I’ve been asked on a couple of occasions for costs of Ontario’s electricity from unbiased sources. I answer with a single snapshot source, but that – in my opinion – can’t communicate much about what is behind changing pricing, so I also provide some other sources so people could estimate costs in 2013, 2014 and 2015.
In this posts, I’ll cite the data sources, run the estimates, note some shortcomings – and end with a look at some of my own estimates.
The singular best data is from the 2015 Auditor’s report chapter on power system planning – only the Auditor has extracted a coherent set of numbers on both production and costs from the system operators (IESO).
The data the IESO provided the Auditor is different than the data the IESO posts on its website. The difference is due to generation embedded in distribution networks, and the IESO’s inability to update its reporting to include that supply.
Most starkly, the IESO reports on its website 2014 solar generation of 0.0185 TWh (billion kWh). With the auditor they revealed 1.8 TWh-essentially 1.8 billion kilowatt-hours more.
So… for reputable accounting of annual generation and costs, I suggest looking at the less frequent, but more reliable, documents from the Ontario Energy Board (OEB).
- OEB Supply mix data has been produced for 2013, 2014 and 2015 – by percentage of supply.
- To translate OEB’s percentages into terawatt-hours, the nuclear total from the IESO’s annual summary can be used (as presumably there are no reactors buried in distribution networks).
- An average cost estimate for each source can be taken from Regulated Price Plan reports, produced by the consultant Navigant and posted on the OEB’s site. Since the fall 2013 report these documents have included a table with average pricing. In the following work I’ve used table 2 costs from reports from the fall of 2013, and spring 2014 and 2015).
With these data sources you should be able of reproducing this:
The method isn’t perfect. Some categories need to be combined and the most similar rate chosen (ie. “coal” with “other” – both priced at gas rate), and the numbers don’t exactly match the Auditor’s report for 2014. However, it is a consistent approach, with cited sources, and it does display the biggest differences in costs over the 3 year period.
Solar is indicated to be the single largest cost driver, which is the reason i consider the IESO’s reporting is so poor – with one exception. Figure 23 of recent IESO monthly reports, such as June 2016’s, shows one portion of costs – the global adjustment – but for solar it’s the vast majority of costs.
The growing impact of solar on costs is apparent in Figure 23 – however the graph isn’t so clear on summarizing nuclear, hydro and gas as neatly as others might like (and it omits the costs recovered by market sales).
I’ll end with my own estimates because while some changes in the supply mix, and costs, can be found using the OEB data going back to 2011, I have estimates based on hourly data back to September 2010. I’ve pulled estimates to compare the first half of years 2011 and 2016.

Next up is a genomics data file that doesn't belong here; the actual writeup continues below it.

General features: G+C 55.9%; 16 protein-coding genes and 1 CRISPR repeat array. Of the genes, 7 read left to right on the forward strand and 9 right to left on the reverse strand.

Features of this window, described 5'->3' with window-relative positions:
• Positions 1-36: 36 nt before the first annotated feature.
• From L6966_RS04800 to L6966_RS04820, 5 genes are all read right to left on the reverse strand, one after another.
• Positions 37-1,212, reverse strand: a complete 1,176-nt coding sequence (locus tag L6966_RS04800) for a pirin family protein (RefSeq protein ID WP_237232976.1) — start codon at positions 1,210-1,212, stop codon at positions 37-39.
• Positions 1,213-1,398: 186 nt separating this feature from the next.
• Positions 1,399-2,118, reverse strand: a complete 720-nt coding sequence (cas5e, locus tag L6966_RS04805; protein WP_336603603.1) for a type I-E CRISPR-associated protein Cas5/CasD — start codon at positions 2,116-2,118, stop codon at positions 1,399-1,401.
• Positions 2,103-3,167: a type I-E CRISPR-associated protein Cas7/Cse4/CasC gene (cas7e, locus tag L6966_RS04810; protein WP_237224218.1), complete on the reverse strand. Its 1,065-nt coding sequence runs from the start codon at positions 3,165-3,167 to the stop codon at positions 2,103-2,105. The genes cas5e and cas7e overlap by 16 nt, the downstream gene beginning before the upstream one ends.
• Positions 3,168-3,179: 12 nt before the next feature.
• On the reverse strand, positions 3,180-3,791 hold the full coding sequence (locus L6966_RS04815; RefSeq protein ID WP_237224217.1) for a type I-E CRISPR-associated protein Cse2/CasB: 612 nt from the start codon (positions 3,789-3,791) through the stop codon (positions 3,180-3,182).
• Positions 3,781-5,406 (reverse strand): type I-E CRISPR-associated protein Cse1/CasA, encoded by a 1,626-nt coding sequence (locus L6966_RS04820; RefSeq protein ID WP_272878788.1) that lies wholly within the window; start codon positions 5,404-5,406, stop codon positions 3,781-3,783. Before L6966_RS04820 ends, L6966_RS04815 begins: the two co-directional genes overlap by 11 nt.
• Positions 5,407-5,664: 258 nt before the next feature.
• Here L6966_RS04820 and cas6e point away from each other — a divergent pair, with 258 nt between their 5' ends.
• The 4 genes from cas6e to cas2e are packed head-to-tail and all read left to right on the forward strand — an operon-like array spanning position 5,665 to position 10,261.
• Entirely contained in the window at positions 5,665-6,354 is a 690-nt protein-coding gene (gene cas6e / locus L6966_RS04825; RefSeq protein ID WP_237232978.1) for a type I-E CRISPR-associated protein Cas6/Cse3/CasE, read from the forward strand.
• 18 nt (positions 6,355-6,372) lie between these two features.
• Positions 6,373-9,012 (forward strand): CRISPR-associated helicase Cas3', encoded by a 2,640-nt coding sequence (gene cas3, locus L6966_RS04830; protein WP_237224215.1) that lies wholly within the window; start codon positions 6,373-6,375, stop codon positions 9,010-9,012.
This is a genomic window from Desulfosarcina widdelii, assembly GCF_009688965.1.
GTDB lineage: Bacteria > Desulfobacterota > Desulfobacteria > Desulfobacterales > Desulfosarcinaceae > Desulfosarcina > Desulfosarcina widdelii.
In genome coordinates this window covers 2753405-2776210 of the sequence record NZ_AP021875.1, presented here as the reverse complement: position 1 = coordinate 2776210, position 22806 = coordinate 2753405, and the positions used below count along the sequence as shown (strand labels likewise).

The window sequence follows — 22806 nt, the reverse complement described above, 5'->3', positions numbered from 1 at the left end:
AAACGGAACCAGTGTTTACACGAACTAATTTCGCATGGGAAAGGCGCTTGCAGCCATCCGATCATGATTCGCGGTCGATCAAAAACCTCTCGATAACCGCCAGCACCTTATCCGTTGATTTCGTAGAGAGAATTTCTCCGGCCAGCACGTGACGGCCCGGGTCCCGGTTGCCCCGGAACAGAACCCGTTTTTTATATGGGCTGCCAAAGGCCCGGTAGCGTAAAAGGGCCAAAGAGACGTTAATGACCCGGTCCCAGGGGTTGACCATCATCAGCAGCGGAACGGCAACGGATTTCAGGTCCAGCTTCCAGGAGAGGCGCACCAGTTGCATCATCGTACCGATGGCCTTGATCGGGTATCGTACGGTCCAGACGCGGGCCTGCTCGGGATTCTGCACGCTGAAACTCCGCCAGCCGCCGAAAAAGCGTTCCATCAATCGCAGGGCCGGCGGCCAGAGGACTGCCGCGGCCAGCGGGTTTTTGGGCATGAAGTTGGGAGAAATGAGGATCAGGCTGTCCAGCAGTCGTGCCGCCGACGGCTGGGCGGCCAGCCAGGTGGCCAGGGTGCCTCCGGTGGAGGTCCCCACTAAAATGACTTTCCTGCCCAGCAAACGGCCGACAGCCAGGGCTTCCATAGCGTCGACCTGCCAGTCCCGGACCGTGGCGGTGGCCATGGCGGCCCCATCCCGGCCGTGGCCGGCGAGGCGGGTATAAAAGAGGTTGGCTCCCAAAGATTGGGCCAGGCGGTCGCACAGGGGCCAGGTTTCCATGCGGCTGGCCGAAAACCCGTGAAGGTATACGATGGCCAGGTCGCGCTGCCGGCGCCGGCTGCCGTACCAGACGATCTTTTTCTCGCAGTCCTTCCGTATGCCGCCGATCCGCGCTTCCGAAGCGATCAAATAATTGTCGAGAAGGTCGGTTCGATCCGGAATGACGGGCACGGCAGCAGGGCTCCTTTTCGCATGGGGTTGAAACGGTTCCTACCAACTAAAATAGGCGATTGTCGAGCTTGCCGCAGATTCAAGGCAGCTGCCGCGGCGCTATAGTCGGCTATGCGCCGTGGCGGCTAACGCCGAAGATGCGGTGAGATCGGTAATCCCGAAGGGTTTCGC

There’s a wee bit of luck here, but it just so happens that nuclear and hydro (rounded) retain the same share of generation 5 years later. Wind has grown the most (up 5%) followed by “other” (which here includes, most significantly, imports – which are most significantly from Quebec), and then solar – with the biggest losers being gas and coal (I’ve combined as one). Unfortunately things aren’t quite so neat as percentages imply: while Ontario’s consumption of electricity dropped ~1 TWh, supply rose by ~4 TWh
Producing more while consuming less has led to curtailment and exports at low rates.
Turning to cost estimates… here’s the same format of charts for Jan.-June 2011 and 2016, but now as share of costs.
I was surprised to see hydro comprising a higher percentage here, but the big mover is solar (up 10%), followed by wind (up 6%).
Again percentages disguise the change in the size of overall pie. Total supply costs I estimate to be up 45% these past 5 years (with consumption down slightly).
While solar leads the cost escalation, it’s joined in pushing up costs by nuclear, wind and hydro – in that order, but keeping in mind nuclear’s dropping share of costs indicates its average costs/rates are rising slower than others.
One math note: if system costs were $7.5 billion and rose to $12.5 billion due, in part to $2.5 billion of added costs from one new type of generator, that new type of generator would be responsible for 50% of the increase, but only 20% of overall costs.
That new type of generator was renewables (wind and solar) in Ontario – although they are now beyond $2.5 billion a year, and the overall system costs beyond 12.5 billion.
Finally, this post could (at least theoretically) be incentive to read my Beyond expectedly high cost post, which goes another step in showing how increases in costs are disproportionately moved to smaller consumers.